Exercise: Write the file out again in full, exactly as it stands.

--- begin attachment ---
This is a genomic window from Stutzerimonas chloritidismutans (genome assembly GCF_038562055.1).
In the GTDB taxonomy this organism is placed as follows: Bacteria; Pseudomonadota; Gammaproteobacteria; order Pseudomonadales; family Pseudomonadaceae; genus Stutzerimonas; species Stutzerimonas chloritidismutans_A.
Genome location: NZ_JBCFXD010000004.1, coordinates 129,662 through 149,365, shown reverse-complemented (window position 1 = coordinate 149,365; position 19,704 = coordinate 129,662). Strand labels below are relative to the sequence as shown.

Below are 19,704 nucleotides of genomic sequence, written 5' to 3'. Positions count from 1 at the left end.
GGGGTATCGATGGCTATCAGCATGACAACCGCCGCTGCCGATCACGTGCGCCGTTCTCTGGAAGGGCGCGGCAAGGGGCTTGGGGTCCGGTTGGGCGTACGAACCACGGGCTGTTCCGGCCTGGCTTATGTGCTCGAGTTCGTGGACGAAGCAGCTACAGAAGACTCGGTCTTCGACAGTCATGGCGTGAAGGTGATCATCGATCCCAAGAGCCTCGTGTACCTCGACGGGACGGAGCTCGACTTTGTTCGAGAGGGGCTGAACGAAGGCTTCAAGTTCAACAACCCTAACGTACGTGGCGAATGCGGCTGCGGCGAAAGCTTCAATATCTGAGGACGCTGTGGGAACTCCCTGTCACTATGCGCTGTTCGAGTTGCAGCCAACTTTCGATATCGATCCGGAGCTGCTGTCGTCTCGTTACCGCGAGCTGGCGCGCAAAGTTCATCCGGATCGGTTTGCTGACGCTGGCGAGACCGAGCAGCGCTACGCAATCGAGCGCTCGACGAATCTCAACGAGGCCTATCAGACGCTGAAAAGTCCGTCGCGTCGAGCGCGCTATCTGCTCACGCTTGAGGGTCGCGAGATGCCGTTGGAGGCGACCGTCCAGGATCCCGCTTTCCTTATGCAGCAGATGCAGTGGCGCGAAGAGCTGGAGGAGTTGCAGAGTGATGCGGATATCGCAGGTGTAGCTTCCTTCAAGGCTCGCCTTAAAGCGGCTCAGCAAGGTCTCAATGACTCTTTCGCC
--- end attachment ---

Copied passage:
This is a genomic window from Stutzerimonas chloritidismutans (genome assembly GCF_038562055.1).
In the GTDB taxonomy this organism is placed as follows: Bacteria; Pseudomonadota; Gammaproteobacteria; order Pseudomonadales; family Pseudomonadaceae; genus Stutzerimonas; species Stutzerimonas chloritidismutans_A.
Genome location: NZ_JBCFXD010000004.1, coordinates 129,662 through 149,365, shown reverse-complemented (window position 1 = coordinate 149,365; position 19,704 = coordinate 129,662). Strand labels below are relative to the sequence as shown.

Below are 19,704 nucleotides of genomic sequence, written 5' to 3'. Positions count from 1 at the left end.
GGGGTATCGATGGCTATCAGCATGACAACCGCCGCTGCCGATCACGTGCGCCGTTCTCTGGAAGGGCGCGGCAAGGGGCTTGGGGTCCGGTTGGGCGTACGAACCACGGGCTGTTCCGGCCTGGCTTATGTGCTCGAGTTCGTGGACGAAGCAGCTACAGAAGACTCGGTCTTCGACAGTCATGGCGTGAAGGTGATCATCGATCCCAAGAGCCTCGTGTACCTCGACGGGACGGAGCTCGACTTTGTTCGAGAGGGGCTGAACGAAGGCTTCAAGTTCAACAACCCTAACGTACGTGGCGAATGCGGCTGCGGCGAAAGCTTCAATATCTGAGGACGCTGTGGGAACTCCCTGTCACTATGCGCTGTTCGAGTTGCAGCCAACTTTCGATATCGATCCGGAGCTGCTGTCGTCTCGTTACCGCGAGCTGGCGCGCAAAGTTCATCCGGATCGGTTTGCTGACGCTGGCGAGACCGAGCAGCGCTACGCAATCGAGCGCTCGACGAATCTCAACGAGGCCTATCAGACGCTGAAAAGTCCGTCGCGTCGAGCGCGCTATCTGCTCACGCTTGAGGGTCGCGAGATGCCGTTGGAGGCGACCGTCCAGGATCCCGCTTTCCTTATGCAGCAGATGCAGTGGCGCGAAGAGCTGGAGGAGTTGCAGAGTGATGCGGATATCGCAGGTGTAGCTTCCTTCAAGGCTCGCCTTAAAGCGGCTCAGCAAGGTCTCAATGACTCTTTCGCC